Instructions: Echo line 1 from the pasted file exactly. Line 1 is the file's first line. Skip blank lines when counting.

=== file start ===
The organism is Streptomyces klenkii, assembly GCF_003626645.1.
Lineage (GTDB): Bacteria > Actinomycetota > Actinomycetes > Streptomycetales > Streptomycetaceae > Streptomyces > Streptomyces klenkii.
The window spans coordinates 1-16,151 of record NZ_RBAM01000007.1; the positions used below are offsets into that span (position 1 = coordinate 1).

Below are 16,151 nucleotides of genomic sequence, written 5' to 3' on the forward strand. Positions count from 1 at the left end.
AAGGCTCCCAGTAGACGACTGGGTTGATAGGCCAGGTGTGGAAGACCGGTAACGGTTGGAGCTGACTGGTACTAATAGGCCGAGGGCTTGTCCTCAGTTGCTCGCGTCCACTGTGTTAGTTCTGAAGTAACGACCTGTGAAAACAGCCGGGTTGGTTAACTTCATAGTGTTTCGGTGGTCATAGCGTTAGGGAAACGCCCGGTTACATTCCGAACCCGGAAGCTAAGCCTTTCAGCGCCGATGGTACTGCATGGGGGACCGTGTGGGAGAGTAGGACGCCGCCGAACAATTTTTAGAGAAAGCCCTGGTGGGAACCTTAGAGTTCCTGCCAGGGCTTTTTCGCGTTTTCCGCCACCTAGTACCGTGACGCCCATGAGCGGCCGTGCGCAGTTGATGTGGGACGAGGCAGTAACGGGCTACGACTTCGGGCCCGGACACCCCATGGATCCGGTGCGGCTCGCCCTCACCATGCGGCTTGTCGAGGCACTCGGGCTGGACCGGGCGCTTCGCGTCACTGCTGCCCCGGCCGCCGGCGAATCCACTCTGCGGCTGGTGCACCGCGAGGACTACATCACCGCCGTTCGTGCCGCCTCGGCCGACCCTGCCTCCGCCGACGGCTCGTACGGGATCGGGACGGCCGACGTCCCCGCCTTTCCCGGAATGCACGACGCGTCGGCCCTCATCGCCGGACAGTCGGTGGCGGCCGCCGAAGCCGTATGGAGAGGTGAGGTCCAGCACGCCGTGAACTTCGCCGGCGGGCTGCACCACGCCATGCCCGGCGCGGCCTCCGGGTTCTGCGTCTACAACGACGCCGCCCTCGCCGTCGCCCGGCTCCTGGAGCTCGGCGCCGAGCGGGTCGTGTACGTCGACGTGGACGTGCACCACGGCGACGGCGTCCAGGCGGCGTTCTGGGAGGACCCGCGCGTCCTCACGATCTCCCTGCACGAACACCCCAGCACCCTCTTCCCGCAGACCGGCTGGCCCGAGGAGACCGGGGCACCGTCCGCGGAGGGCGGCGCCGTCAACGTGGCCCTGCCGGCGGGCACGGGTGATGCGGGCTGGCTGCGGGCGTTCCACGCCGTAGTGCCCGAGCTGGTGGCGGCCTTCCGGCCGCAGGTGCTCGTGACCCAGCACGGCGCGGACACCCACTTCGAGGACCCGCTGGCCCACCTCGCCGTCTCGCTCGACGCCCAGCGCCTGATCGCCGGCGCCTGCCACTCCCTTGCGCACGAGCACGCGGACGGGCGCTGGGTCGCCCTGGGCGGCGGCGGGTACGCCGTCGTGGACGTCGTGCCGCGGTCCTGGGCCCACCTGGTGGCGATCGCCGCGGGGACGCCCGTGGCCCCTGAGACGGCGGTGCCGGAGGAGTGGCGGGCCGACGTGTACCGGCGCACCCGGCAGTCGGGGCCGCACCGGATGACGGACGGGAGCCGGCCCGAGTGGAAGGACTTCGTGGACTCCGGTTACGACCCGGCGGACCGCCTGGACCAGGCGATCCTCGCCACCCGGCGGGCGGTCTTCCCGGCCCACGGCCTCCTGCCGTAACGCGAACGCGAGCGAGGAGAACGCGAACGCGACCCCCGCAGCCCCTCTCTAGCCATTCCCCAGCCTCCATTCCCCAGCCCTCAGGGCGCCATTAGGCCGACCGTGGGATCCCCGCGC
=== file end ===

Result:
The organism is Streptomyces klenkii, assembly GCF_003626645.1.